Concrete Hands

By Sara Ackerman

April 11, 2016

Concrete Hands

The day the crumbling front steps of our house on 2 Baldwin Road were to be torn down and replaced, my mother gave me what seemed like the most incredible and unearned gift. “You can draw on the steps if you want,” she said. “With permanent marker?” I asked, so hopefully and pathetically earnest. My usually unindulgent mother shrugged. “Why not?”

And so I spent the morning kneeling on the jagged concrete, black Sharpie clenched in my chubby four-year-old fist, endlessly tracing my left hand with my right.

Bits of grit from the stairs stuck to my knees and the marker tip. Branches from the cherry tree, the white-pink petals so papery and particular, threw shadows across the stoop. Inside the TV hummed and my baby brother cried while I traced a thousand autographs.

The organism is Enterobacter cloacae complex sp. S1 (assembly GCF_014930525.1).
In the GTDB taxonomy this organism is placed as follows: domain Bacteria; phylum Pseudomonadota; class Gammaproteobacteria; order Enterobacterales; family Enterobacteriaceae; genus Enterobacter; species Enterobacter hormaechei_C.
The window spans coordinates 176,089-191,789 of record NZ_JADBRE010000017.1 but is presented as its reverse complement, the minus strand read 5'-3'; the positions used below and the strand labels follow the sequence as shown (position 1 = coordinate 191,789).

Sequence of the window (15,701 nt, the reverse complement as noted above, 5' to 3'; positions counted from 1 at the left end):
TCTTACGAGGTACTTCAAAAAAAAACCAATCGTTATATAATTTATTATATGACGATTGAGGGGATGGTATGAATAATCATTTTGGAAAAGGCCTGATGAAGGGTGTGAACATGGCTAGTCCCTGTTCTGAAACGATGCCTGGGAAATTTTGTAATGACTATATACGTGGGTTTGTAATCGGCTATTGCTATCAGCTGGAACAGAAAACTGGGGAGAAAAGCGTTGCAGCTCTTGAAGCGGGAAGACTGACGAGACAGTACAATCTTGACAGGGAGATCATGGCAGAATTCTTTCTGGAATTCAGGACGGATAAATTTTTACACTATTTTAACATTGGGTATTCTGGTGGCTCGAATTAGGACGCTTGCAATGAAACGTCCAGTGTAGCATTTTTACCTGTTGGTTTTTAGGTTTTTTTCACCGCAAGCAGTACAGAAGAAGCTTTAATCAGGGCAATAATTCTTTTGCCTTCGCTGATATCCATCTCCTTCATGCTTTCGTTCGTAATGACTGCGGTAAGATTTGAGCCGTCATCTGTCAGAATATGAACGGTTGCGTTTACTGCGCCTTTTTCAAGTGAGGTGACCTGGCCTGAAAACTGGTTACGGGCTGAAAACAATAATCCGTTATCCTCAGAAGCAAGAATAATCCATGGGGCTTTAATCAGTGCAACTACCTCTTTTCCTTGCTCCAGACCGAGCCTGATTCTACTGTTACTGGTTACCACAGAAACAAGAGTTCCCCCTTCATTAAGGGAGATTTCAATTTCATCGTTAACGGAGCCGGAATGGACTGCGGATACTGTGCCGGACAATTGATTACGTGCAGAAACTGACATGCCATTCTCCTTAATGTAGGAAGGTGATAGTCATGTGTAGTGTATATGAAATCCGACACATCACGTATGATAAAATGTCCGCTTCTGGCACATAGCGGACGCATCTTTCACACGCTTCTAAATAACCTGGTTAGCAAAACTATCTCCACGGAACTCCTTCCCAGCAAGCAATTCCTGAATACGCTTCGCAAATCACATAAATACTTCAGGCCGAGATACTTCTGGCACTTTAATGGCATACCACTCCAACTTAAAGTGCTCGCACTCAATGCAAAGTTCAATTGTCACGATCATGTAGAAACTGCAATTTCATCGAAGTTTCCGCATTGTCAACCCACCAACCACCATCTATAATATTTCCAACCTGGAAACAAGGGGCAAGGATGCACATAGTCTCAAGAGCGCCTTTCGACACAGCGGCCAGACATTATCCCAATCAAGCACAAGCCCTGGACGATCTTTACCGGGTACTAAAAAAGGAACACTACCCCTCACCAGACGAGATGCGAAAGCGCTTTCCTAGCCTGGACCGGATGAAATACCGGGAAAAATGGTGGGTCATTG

The overlapping hands were both sharp and bulbous, equally like alien starbursts and my very own hand. Who is this girl? I wonder when thinking about her self-possession and her certainty as I duck out of camera frames and my voice wobbles in meetings. Walking the streets of my memory she looks oddly familiar and completely foreign.

The stairs were torn down later that day, and 15 years later the house was too. Whenever I think of 2 Baldwin Road, I picture what hasn't been there for decades: infinity concrete hands and the girl, crouched, drawing them.

 

Image provided by Jessie Hirsch via Flickr's Creative Commons licence.

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